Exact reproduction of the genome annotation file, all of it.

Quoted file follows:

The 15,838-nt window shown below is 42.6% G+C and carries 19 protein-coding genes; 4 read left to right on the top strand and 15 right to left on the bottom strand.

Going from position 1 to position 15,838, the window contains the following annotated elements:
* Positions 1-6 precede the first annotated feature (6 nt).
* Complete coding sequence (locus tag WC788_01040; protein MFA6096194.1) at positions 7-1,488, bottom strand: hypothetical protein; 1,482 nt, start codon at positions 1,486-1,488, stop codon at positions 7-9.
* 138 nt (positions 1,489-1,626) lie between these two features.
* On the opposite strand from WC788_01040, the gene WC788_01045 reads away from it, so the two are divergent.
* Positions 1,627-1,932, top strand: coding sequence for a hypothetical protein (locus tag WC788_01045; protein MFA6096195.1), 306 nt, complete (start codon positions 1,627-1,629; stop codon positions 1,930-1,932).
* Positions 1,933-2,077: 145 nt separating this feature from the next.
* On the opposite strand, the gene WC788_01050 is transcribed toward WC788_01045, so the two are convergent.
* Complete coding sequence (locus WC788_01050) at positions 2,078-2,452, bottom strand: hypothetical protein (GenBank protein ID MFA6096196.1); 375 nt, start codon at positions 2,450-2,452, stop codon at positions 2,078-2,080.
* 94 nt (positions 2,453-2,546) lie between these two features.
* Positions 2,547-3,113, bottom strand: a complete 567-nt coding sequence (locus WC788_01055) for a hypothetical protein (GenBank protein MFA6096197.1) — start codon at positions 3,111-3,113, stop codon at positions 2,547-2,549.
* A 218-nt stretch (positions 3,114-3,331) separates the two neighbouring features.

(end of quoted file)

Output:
The 15,838-nt window shown below is 42.6% G+C and carries 19 protein-coding genes; 4 read left to right on the top strand and 15 right to left on the bottom strand.

Going from position 1 to position 15,838, the window contains the following annotated elements:
* Positions 1-6 precede the first annotated feature (6 nt).
* Complete coding sequence (locus tag WC788_01040; protein MFA6096194.1) at positions 7-1,488, bottom strand: hypothetical protein; 1,482 nt, start codon at positions 1,486-1,488, stop codon at positions 7-9.
* 138 nt (positions 1,489-1,626) lie between these two features.
* On the opposite strand from WC788_01040, the gene WC788_01045 reads away from it, so the two are divergent.
* Positions 1,627-1,932, top strand: coding sequence for a hypothetical protein (locus tag WC788_01045; protein MFA6096195.1), 306 nt, complete (start codon positions 1,627-1,629; stop codon positions 1,930-1,932).
* Positions 1,933-2,077: 145 nt separating this feature from the next.
* On the opposite strand, the gene WC788_01050 is transcribed toward WC788_01045, so the two are convergent.
* Complete coding sequence (locus WC788_01050) at positions 2,078-2,452, bottom strand: hypothetical protein (GenBank protein ID MFA6096196.1); 375 nt, start codon at positions 2,450-2,452, stop codon at positions 2,078-2,080.
* 94 nt (positions 2,453-2,546) lie between these two features.
* Positions 2,547-3,113, bottom strand: a complete 567-nt coding sequence (locus WC788_01055) for a hypothetical protein (GenBank protein MFA6096197.1) — start codon at positions 3,111-3,113, stop codon at positions 2,547-2,549.
* A 218-nt stretch (positions 3,114-3,331) separates the two neighbouring features.